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Purpose of the study: To compare the predictive value of ultrasonography in comparison to resting endoscopy regarding laryngeal function during overground endoscopy.
Methods: 59 warmbloods were examined clinically, ultrasonographically, endoscopically at rest and during overground endoscopy. The ultrasonographic examination was performed using a standardized preset and a linear probe (L8-18i, General Electrics, Connecticut, USA). Production of bilateral transversal images of the lateral cricoarytenoid muscle (CAL) was feasible in all horses. Endoscopic laryngeal functions at rest and during overground endoscopy, as well as ultrasonographic findings were scored by three experienced, blinded observers. Additionally, grey-scale analysis of CAL muscle tissue was performed.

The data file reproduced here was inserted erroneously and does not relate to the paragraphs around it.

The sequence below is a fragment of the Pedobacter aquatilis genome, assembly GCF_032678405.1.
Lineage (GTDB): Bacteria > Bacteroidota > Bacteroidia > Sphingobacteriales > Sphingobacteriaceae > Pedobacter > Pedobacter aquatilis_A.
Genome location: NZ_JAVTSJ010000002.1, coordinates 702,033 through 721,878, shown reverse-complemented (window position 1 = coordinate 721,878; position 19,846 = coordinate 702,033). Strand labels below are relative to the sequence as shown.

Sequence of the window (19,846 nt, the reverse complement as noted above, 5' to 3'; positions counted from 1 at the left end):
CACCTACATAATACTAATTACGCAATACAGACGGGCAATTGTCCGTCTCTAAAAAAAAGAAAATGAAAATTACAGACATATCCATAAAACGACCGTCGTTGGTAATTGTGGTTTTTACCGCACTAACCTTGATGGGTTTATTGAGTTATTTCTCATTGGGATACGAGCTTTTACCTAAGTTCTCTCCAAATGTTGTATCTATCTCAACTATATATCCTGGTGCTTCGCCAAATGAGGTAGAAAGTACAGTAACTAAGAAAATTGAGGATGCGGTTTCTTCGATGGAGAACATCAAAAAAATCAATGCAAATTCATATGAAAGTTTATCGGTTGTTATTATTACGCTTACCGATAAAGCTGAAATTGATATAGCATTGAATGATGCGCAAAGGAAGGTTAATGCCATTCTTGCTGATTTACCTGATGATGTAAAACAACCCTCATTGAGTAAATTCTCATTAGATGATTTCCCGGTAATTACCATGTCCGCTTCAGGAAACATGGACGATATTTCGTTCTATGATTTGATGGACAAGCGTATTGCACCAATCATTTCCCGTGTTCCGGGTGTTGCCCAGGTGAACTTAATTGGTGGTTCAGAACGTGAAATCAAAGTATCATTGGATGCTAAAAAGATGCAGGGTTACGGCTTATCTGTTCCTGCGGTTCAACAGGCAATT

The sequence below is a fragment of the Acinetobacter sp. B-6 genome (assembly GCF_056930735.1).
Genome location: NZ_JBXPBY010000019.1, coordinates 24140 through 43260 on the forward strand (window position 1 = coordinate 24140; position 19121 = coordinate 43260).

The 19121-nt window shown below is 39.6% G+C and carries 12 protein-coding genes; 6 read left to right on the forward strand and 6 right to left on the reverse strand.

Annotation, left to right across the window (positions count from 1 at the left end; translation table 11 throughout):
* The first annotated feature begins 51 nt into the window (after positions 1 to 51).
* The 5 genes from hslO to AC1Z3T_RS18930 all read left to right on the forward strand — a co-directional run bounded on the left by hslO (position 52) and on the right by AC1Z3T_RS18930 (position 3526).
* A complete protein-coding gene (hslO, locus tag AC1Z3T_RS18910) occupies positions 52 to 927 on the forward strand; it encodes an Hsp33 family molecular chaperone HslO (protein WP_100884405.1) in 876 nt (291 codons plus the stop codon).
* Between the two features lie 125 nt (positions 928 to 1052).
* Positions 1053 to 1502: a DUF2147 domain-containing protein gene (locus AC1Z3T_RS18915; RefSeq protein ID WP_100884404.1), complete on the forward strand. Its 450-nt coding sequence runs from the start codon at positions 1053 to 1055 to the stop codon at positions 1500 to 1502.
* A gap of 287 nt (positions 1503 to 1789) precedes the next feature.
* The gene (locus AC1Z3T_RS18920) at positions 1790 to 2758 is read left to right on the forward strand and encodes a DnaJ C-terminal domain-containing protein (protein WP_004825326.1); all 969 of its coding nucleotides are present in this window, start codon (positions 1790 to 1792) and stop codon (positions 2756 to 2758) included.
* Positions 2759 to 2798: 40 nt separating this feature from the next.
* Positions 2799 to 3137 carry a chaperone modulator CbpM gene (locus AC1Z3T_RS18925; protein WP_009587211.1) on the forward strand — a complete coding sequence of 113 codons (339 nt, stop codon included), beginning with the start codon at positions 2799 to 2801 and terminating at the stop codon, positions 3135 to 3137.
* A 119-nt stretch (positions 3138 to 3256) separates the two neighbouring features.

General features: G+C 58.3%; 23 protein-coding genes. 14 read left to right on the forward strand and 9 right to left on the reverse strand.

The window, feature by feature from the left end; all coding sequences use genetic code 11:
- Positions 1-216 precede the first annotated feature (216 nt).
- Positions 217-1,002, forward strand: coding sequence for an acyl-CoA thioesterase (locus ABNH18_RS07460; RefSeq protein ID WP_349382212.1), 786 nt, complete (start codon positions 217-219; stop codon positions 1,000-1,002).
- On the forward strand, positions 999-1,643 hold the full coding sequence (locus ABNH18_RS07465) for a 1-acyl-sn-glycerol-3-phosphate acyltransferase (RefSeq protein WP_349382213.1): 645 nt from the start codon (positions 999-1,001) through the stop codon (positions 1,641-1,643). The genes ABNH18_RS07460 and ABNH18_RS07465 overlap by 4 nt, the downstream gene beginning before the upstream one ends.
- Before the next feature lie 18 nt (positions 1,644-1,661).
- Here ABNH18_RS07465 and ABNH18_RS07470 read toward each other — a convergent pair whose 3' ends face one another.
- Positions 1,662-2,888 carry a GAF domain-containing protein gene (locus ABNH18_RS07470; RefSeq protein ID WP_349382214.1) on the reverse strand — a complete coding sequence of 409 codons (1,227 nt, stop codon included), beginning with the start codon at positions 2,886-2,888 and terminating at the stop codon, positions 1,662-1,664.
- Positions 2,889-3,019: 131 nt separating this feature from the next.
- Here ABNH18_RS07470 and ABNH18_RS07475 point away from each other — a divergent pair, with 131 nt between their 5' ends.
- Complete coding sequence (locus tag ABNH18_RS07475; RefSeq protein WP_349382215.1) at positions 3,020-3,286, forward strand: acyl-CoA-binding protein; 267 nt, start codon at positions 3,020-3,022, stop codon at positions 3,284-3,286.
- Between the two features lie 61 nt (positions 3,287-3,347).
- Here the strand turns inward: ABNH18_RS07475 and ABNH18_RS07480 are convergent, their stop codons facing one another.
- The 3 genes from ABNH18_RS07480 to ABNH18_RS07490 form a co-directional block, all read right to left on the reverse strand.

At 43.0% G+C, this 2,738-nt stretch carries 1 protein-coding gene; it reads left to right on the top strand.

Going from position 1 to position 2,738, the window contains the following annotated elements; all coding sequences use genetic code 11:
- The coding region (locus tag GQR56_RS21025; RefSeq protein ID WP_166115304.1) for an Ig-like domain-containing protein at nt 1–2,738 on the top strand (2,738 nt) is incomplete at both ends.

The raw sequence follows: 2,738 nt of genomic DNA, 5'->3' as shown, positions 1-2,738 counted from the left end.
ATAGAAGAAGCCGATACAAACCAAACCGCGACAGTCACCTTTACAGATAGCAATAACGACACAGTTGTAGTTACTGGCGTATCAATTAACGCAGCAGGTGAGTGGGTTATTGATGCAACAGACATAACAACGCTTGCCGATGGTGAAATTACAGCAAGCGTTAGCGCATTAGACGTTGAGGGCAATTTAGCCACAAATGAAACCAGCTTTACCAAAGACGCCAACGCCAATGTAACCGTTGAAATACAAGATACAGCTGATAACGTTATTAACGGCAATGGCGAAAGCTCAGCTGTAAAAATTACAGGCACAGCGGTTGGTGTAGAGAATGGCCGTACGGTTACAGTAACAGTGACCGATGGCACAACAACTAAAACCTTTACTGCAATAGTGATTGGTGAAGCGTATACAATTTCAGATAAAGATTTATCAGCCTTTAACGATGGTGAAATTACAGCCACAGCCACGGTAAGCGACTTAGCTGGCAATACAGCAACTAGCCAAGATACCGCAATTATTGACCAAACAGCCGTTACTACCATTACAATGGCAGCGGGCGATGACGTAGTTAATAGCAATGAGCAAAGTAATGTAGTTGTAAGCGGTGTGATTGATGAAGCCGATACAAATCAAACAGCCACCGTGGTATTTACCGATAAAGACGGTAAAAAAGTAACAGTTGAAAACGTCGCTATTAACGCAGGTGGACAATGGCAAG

Results: Laryngeal ultrasonography proved to be a sensitive diagnostic technique for the diagnosis of recurrent laryngeal neuropathy (RLN) in warmbloods, in particular in young horses. A high correlation of ultrasonographic and endoscopic findings at rest with and without sedation was found (sensitivity up to 100% in horses ≤ 5 years). Sensitivity and specifity were 73 and 88% for transversal measurements compared to overground endoscopy (p = 0.0025). Results of grey-scale analysis exceeded subjective scoring with a sensitivity of 66% and specifity of 100%. Nevertheless, ultrasonography did not have a higher predictive value for laryngeal function during exercise compared to resting endoscopy. Conclusions: Dynamic RLN cannot be surely predicted by resting endoscopy. Laryngeal ultrasonography can be recommended as an additional diagnostic tool, but cannot replace overground endoscopy. In cases of doubt during resting endoscopy of for decision about surgical treatment, endoscopy during exercise remains the gold standard.